Preparing Deaf Fellows for success

Preparing Deaf Fellows for success

Justin Harford and Meredith Lopez


A woman signs on stage

Originally published on the Mandela Washington Fellowship website.

The U.S. Department of State–sponsored National Clearinghouse on Disability and Exchange (NCDE) often receives questions about how colleges and universities can support international Deaf students. One program that has tackled this challenge in an innovative way is the Mandela Washington Fellowship for Young African Leaders.

The Mandela Washington Fellowship, the flagship exchange program of the Young African Leaders Initiative (YALI), is a program of the U.S. Department of State with funding provided by the U.S. Government and administered by IREX. Since 2014, nearly 4,400 young leaders from every country in Sub-Saharan Africa have participated in the Fellowship. The Fellows, between the ages of 25 and 35, are accomplished leaders and have established records of promoting innovation and positive impact in their communities and countries. On average 5% of Fellows in each cohort self-identify as having a disability, including mobility, hearing, vision, and other medical disabilities.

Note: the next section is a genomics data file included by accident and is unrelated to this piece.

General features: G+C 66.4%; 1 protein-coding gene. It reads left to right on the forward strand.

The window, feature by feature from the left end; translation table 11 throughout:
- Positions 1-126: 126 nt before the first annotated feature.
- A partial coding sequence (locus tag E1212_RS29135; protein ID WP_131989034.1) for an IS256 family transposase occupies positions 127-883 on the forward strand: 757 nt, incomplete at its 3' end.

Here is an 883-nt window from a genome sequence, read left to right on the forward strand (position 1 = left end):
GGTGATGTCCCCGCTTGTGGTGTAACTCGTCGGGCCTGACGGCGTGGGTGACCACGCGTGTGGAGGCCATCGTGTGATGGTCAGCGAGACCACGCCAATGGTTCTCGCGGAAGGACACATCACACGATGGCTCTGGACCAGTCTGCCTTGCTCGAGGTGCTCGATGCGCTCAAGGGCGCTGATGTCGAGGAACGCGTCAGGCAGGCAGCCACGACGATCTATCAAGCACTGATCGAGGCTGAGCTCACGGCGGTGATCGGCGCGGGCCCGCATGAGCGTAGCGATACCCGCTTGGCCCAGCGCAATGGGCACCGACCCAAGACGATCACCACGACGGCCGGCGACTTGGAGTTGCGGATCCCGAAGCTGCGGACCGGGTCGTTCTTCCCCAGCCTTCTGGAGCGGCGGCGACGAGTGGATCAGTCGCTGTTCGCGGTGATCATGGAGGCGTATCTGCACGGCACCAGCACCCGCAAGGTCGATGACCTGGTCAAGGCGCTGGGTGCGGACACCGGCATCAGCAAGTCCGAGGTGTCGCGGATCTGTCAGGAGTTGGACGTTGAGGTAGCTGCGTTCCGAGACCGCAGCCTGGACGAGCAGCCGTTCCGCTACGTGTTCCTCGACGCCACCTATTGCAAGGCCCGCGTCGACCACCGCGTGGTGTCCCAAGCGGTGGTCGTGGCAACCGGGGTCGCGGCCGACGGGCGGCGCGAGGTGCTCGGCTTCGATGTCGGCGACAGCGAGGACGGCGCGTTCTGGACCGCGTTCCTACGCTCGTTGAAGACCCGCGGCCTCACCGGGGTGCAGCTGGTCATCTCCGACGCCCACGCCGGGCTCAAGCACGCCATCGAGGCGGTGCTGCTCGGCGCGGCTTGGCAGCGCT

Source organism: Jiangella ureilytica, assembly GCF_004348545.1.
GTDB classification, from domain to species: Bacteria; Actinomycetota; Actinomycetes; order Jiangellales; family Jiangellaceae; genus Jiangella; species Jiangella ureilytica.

A lesser-known fact is that the Fellowship offers a Pre-Institute in American Deaf Culture to incoming Fellows who are Deaf or hard of hearing, a concept strongly endorsed by NCDE. This type of collaboration between the U.S. Department of State, IREX, and Gallaudet University, the premier Deaf university in the world, is a great place for other programs and educational institutions to start.

Continue reading on the Mandela Washington Fellowship website.